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Margaret Atwood was surprised when the cast of The Handmaid’s Tale last week downplayed the feminist message behind Hulu’s adaptation of her 1985 novel before a Tribeca Film Festival panel.
“You cannot say The Handmaid’s Tale is not about women. It is,” the Canadian novelist told The Hollywood Reporter on Thursday. Feminism is very much on Atwood’s mind as two of her most recent book-to-screen adaptations, the CBC’s preschool series Wandering Wenda and Hulu’s The Handmaid’s Tale, go to air this week.
“If it’s the kind of girl who sits at home and does embroidery, or is not allowed out of the house, she’s unlikely to find herself at the center of a kids adventure series,” says the Canadian author of Wenda, a plucky girl using her wits, quick wordplay and friends to get in and out of scrapes.
Wandering Wenda, from Breakthrough Entertainment and featuring one of Atwood’s signature strong female characters as it bows on April 29 on CBC Kids, is an antidote to The Handmaid’s Tale, which is set in a futuristic society, Gilead, where fertility issues abound and women’s rights are dashed.
Atwood understands why audiences see the Hulu adaptation as an all-to-timely adaptation of her novel. She sees Trump’s White House attempting to make good on oft-repeated Republican Party objectives not possible, but intended, by the Reagan administration during the 1980s when she wrote the novel.
“They’re saying (The Handmaid’s Tale) has immediate and new relevance because, far from being a fantasy world that is very remote from us, it is very close to the real world that’s been created right now by people who, back in 1984 were saying, we’d like to do those things if we had a chance,” she said of the Reagan years.
“They are now actualizing that world and that’s why The Handmaid’s Tale has such immediate relevance for people, especially in the United States, who are reading it right now,” she added. Atwood said young women are coming to her novel and the Hulu adaptation with fresh eyes, especially after the Obama years.
“It’s also a whole new generation of readers who, say, five years ago, would have thought we fought those battles, and we now have those rights, and it’s never going to go backwards,” she said.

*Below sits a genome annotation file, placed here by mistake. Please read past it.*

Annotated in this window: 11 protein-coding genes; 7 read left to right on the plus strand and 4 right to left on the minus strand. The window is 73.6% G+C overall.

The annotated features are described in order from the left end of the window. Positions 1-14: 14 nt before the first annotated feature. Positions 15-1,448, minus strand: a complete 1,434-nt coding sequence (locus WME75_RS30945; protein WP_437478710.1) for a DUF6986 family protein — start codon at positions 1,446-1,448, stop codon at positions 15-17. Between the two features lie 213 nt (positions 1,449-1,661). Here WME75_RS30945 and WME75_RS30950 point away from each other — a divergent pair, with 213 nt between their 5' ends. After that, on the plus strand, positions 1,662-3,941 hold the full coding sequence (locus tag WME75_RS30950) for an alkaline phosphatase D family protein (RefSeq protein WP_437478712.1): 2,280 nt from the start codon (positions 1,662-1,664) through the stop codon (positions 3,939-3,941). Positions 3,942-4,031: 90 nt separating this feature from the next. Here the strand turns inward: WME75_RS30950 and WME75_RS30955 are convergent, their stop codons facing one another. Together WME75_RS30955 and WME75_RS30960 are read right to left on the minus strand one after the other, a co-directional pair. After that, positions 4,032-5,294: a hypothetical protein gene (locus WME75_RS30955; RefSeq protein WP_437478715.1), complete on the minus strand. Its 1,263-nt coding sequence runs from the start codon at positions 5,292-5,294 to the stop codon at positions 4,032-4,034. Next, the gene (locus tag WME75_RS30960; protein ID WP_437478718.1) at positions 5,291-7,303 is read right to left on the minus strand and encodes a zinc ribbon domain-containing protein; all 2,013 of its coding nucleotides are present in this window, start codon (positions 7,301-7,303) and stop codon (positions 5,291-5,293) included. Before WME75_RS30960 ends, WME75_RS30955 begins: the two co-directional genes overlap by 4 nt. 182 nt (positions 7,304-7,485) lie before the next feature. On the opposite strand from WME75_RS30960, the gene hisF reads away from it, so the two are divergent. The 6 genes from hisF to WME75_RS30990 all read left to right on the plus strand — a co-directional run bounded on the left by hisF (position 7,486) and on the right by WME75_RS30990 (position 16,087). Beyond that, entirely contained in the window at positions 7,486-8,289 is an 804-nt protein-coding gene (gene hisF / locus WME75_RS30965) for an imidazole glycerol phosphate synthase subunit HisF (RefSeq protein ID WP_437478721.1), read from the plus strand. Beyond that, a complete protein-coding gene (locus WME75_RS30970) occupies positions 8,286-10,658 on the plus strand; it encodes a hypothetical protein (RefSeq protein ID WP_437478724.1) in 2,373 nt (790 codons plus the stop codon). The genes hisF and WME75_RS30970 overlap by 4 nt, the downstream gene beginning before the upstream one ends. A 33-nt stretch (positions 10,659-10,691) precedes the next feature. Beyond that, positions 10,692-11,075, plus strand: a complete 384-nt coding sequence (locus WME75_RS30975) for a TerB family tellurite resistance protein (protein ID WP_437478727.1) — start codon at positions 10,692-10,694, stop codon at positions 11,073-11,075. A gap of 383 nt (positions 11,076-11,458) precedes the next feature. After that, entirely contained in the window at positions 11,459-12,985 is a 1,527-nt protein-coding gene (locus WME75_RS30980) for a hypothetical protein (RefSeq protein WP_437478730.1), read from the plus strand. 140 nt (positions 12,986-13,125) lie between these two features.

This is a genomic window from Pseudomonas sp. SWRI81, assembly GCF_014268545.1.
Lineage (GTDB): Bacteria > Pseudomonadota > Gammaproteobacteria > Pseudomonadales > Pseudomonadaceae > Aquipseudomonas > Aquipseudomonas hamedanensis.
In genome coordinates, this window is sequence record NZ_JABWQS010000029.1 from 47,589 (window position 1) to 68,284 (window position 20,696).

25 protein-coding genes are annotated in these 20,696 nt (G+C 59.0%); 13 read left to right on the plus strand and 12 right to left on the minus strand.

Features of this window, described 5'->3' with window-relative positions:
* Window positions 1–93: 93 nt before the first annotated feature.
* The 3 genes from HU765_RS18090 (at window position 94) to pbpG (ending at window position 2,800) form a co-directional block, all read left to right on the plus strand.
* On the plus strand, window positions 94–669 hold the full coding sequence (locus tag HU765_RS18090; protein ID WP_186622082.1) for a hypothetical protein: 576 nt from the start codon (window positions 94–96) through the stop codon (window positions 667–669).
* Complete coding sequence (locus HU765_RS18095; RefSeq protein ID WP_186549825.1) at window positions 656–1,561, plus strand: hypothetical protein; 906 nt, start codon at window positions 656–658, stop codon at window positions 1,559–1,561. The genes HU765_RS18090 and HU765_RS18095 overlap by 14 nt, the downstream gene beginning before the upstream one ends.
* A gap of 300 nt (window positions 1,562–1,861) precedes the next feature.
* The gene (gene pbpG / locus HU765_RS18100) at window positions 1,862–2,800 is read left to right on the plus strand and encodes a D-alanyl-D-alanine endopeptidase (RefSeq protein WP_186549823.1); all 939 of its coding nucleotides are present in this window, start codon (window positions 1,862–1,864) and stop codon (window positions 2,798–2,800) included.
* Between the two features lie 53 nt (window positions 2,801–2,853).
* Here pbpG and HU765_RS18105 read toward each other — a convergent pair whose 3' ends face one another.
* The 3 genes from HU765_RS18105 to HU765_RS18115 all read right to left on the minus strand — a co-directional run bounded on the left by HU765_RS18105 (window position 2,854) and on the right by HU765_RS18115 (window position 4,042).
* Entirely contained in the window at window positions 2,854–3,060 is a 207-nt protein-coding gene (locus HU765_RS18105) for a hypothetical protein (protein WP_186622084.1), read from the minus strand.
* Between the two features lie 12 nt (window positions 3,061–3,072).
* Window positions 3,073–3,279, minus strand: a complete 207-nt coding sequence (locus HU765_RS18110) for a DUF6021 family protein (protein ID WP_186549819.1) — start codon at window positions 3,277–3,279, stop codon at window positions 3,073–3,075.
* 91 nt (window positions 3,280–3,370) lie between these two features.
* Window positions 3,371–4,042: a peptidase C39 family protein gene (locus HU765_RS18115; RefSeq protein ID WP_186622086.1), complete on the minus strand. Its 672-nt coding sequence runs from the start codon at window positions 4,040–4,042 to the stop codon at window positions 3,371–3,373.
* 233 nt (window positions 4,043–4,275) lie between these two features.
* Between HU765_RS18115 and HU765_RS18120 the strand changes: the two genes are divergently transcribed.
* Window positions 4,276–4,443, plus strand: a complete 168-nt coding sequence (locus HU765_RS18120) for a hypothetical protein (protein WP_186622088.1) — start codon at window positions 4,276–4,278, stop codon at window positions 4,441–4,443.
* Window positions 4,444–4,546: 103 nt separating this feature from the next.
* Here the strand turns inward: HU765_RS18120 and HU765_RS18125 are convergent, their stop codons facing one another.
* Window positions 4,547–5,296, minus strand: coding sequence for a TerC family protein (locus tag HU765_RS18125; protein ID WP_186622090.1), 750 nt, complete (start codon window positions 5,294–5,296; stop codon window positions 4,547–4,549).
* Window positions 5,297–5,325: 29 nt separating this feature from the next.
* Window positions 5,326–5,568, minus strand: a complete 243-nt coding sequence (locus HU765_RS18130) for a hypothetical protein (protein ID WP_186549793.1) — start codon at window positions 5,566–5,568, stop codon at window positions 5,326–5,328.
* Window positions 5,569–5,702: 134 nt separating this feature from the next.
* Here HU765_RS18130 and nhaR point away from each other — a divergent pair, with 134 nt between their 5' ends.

“They are particularly upset because, unlike myself who’s older, they don’t remember anything worse happening in their world, while I grew up with World War II and several totalitarianism regimes happening at that time and happening since,” added Atwood.
The Canadian novelist said The Handmaid’s Tale — which she started writing in 1984 when living in West Berlin amid Cold War tensions and the shadow of Nazi Germany — brings together real-life totalitarian events from recent world history to create a drama set in America.
“The shocking thing is bringing them together and putting them in the United States,” said Atwood. “But don’t tell me none of this has ever happened in the United States. It began in New England as a 17th-century theocracy, not a democracy. And they got rid of people who were not of their ilk,” she argued.
Atwood sees totalitarian drift under a Trump administration happening first in red states. “Attempts are being made at the state level and in fact a number have succeeded, but the United States as an entire entity is very diverse and pretty ornery, and you’ve already seen a lot more pushback than occurs in The Handmaid’s Tale,” she observed.
Atwood also warns an emerging surveillance state encourages authoritarian tendencies. “An apparatus exists that could easily produce this result. We have so much data mining and data on people. When I was writing the book, there was only credit cards to shut people down. We have a lot more stuff now,” she argued.
“If the constitution goes down, that is the frail paper, the 18th-century barrier between the U.S. citizenry and an autocratic government and one that was designed to prevent tyranny,” Atwood said.
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